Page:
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The Sultanate of Asahan was a Malay sultanate from approximately 1630 AD until 1946 AD. It was located in the north-east of the island of Sumatra, in what is now Indonesia and covered what is now the Asahan Regency.
The sultanate was founded around 1630 by Rajah Abdul Jalil, the son of Sultan Iskandar Muda of Aceh. Asahan remained indebted to Aceh until the beginning of the 19th century. After this, it declared itself independent under Sultan Muhammad Husain Rahmad Shah. During his 46-year rule, more and more trade was conducted with Europeans and this led to an agreement with the government of the Dutch East Indies.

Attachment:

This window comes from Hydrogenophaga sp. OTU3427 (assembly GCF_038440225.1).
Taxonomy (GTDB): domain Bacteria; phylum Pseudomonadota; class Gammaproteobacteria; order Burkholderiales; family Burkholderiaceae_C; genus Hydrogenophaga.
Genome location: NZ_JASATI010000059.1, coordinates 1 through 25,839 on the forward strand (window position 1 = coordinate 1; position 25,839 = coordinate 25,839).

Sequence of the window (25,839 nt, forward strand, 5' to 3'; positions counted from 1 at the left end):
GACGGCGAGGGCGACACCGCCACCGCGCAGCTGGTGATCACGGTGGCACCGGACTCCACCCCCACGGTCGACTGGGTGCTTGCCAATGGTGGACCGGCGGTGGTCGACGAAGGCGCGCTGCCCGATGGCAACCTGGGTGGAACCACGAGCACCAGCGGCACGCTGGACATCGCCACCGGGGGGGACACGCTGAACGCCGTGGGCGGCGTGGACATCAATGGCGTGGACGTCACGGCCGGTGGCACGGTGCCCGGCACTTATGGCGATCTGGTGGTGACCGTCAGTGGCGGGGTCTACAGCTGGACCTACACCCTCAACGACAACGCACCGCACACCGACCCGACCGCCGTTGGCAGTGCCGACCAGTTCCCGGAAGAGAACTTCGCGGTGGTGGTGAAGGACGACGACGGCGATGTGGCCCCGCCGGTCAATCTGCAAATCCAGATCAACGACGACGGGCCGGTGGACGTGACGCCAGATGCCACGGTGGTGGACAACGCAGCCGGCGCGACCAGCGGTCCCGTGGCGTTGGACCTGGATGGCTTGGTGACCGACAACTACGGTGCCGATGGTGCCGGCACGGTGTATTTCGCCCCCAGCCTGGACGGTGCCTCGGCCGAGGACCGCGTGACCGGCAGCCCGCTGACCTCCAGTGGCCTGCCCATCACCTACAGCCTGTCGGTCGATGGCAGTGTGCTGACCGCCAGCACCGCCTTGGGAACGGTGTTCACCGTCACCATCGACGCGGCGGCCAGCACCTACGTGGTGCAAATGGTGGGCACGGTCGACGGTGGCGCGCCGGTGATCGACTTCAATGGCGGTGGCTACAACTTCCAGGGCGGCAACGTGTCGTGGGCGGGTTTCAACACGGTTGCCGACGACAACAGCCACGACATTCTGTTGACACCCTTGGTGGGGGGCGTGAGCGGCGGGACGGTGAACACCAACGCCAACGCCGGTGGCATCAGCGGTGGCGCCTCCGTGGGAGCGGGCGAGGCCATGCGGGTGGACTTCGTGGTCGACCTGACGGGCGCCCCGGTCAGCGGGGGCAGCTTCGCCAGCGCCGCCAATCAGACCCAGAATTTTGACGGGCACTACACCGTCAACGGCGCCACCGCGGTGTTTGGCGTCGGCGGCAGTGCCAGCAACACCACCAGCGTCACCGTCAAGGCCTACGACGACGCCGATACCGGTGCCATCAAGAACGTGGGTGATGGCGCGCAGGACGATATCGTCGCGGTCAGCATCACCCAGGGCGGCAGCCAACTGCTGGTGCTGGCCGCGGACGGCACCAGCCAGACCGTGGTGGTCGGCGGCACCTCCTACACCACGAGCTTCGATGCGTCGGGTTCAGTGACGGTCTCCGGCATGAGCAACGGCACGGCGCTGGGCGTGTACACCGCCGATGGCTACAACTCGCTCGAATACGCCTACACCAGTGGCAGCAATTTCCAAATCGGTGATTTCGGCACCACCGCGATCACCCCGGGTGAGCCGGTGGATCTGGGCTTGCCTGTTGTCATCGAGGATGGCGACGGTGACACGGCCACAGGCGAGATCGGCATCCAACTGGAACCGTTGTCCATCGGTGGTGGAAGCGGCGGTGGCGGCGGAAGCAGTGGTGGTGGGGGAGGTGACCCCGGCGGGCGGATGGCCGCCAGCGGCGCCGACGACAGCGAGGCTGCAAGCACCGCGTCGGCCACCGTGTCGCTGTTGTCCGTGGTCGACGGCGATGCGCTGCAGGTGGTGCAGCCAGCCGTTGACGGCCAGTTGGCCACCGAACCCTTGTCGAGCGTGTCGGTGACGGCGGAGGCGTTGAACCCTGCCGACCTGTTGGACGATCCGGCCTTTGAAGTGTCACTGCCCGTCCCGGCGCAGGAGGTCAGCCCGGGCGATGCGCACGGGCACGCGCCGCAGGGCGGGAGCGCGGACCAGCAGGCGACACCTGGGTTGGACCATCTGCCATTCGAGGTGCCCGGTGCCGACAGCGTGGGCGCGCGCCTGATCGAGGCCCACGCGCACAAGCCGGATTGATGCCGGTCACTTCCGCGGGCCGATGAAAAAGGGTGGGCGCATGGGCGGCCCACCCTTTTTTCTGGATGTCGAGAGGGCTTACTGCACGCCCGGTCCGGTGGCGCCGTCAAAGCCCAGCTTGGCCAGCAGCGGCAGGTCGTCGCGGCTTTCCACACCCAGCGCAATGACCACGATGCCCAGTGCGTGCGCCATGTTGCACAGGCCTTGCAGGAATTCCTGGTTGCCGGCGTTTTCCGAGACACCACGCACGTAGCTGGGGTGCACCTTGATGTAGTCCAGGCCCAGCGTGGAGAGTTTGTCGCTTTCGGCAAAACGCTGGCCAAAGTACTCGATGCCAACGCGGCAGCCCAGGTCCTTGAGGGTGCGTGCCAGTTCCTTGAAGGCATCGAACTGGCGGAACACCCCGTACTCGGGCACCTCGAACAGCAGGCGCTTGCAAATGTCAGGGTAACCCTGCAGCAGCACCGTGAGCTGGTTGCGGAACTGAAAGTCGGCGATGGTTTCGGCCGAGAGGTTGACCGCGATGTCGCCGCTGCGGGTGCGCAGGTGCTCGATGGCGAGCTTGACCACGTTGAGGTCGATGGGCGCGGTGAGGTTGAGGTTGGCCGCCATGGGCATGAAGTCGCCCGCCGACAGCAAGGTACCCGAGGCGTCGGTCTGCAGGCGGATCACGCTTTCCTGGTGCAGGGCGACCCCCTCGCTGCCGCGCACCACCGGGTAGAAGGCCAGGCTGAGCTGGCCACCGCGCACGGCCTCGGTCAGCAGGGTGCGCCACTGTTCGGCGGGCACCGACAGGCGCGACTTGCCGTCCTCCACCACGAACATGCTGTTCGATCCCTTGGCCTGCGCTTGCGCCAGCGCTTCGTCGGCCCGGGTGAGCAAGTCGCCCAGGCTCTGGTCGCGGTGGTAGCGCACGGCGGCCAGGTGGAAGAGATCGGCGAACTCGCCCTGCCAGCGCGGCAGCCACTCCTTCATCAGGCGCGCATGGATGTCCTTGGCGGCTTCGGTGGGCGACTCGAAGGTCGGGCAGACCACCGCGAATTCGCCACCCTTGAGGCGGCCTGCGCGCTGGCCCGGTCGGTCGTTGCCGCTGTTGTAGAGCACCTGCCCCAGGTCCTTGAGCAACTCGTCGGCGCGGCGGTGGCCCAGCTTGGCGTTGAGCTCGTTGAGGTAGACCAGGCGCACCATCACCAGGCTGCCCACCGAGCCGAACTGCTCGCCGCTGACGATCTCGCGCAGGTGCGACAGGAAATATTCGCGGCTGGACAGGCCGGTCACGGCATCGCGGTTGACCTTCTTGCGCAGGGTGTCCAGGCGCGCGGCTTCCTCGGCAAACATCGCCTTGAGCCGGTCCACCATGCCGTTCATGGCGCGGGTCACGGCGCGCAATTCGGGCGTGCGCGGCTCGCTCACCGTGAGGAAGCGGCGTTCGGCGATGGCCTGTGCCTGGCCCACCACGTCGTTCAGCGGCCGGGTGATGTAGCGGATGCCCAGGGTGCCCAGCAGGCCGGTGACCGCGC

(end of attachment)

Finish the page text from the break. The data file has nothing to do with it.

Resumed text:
At his death in 1859, there were difficulties with the succession. The successors had problems with the Dutch authority in Batavia and this led to the relocation of the capital to the interior of the country. The Dutch intervened several times in the succession of the Sultans. The last ruler was Sultan Shaibun Abdul Jalil Rahmad Shah who succeeded his father in 1915. At the end of the Second World War, the sultanate was not restored to its former glory but incorporated into the new republic of Indonesia.
- Buyers, Christopher (2005). "Asahan". The Royal Ark. Archived from the original on 16 June 2006. Retrieved 20 May 2006.
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